Every link of America’s observation-orientation-decision-action loop is broken. One example of a broken observation is our blindness about America’s fading economy. As seen in the worries about a lost decade ahead, similar to that Japan experienced following the 1989 bust (see Wikipedia for details). That would be unpleasant, but the reality is worse: we just experienced a lost decade.
The really bad news: the past decade was our last opportunity to address our looming problems (high debt plus retiring boomers) before they hit. We missed the turnoff for the easy options.
- Our lost decade
- Some implications
- Afterword and for more information
(1) Our lost decade
Some changes since July 1999:
- Total employment: up 5% from 134 million in July 1999 to 140 million in July 2009. (source: BLS)
- Total population: up aprox 12.7% during this period; this is not strictly comparable to the employment change (source: Census).
- Total hours worked in the private sector: down 2.5% during this period (see graph, with data thru May 2009)
The bottom line from these and other changes: the employment to population ratio, back to where it was in 1983.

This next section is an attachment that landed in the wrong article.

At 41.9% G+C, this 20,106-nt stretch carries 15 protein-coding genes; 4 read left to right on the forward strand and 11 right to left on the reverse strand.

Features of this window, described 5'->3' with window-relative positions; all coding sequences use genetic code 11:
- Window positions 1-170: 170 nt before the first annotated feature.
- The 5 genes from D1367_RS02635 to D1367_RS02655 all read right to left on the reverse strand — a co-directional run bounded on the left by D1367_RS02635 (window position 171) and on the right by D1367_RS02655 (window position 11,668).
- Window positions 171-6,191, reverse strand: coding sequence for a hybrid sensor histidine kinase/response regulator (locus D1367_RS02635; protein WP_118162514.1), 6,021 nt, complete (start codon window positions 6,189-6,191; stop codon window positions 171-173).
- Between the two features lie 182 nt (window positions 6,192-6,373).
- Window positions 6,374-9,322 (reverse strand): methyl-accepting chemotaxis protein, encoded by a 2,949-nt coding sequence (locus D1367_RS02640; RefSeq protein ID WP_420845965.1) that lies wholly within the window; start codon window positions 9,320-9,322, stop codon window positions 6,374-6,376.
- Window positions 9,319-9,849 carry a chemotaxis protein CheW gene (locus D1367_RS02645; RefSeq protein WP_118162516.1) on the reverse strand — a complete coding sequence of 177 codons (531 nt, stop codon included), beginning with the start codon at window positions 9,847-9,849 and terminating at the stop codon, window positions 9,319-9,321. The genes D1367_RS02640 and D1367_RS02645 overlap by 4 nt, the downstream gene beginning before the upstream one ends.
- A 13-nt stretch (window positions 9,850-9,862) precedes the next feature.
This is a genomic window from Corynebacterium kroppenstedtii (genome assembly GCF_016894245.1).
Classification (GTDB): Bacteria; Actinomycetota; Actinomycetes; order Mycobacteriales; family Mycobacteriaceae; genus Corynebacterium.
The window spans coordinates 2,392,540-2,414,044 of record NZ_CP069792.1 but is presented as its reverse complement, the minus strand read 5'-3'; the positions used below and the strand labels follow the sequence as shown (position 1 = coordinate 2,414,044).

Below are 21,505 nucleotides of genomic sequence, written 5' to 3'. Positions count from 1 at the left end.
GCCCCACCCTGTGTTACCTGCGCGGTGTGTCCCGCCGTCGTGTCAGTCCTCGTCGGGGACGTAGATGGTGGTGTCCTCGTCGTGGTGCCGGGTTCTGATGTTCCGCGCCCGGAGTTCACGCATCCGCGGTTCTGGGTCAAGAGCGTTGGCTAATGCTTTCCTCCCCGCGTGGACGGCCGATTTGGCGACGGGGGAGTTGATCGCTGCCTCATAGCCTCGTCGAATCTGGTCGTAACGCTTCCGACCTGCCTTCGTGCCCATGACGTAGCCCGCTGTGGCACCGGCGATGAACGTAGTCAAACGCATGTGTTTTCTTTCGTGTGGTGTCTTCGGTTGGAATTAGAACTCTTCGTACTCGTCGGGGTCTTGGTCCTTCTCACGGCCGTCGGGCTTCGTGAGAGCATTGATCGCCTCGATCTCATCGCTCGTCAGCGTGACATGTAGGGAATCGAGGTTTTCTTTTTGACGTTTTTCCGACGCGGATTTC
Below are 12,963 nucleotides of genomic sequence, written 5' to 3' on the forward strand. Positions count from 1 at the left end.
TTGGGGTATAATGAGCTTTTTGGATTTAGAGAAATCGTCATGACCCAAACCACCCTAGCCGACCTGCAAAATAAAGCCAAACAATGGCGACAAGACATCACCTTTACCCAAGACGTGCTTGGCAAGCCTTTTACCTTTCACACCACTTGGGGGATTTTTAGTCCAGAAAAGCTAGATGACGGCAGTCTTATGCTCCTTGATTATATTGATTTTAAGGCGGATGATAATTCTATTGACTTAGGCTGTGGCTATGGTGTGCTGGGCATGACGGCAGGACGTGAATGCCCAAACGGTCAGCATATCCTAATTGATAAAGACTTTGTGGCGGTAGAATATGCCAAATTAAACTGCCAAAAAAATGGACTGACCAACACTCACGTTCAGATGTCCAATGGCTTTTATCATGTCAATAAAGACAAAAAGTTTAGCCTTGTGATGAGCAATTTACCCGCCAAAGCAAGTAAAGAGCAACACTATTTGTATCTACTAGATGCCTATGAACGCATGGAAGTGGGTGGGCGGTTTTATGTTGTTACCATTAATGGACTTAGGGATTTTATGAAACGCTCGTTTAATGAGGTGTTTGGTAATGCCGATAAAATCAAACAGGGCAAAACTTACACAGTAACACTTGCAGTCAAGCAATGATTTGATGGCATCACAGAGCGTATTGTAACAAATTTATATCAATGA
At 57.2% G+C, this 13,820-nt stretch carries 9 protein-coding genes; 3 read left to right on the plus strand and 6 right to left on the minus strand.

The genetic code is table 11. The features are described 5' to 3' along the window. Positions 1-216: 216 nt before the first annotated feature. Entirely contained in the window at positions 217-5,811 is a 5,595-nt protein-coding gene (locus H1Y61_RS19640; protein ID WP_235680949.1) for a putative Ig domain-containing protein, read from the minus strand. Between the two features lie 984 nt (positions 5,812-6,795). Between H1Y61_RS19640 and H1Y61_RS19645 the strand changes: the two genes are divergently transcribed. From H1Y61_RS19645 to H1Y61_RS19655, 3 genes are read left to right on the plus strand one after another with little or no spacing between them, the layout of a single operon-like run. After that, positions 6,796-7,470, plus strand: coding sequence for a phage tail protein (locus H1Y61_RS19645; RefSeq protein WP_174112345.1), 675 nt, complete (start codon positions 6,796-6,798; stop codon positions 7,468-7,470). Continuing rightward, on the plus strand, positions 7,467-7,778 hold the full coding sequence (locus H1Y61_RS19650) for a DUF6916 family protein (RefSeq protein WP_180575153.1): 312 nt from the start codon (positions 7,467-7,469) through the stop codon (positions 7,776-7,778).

Making things worse: real wages (after inflation) are flat over the past decade, for all but the top income quintile (see Wikipedia for details). Add together more people than jobs added, fewer total hours worked, flat real wages. The result: flat to down real income for most households.
This graph show results through 2007. The trend since 2007 has of course grown worse. This graph is from “Median income rose as did poverty in 2007; 2000s have been extremely weak for living standards of most households“, Jared Bernstein, Economic Policy Institute, 26 August 2008. Data is from the US Census 2007 American Community Survey.
(2) Some implications
In one sense, unknown. 1999 was a good year. 2009 is a bad year. Perhaps this is just a cycle, peak to trough — and soon the economy might begin a new boom.
For reasons discussed elsewhere (see the posts at the end), that shiny outcome seems unlikely. If so, that’s unfortunate Soon the boomers begin retiring in large numbers. This recession might have started this earlier than expected, as many people fired in their late 50’s are de facto retired.
The past decade was our opportunity to prepare. Instead we continued our orgy of borrowing, weakening our economic foundations instead of strengthening them. This muted the impact of our lost decade, much as an alcoholic dulls the pain with booze.
So we will confront the next phase of the age wave with massive household and government debt, which greatly narrows our options. The next decade or so might be the greatest challenge yet for the American republic. Perhaps even greater than the Civil War, albeit a different kind of stress. Despite the doomster’s certainties, nothing we face cannot be surmounted.
We need to hang together and act wisely. We’re done so in the past, and can do so again. But the clock is running. Time is not on our side.
Originally published at Fabius Maximus and reproduced here with the author’s permission.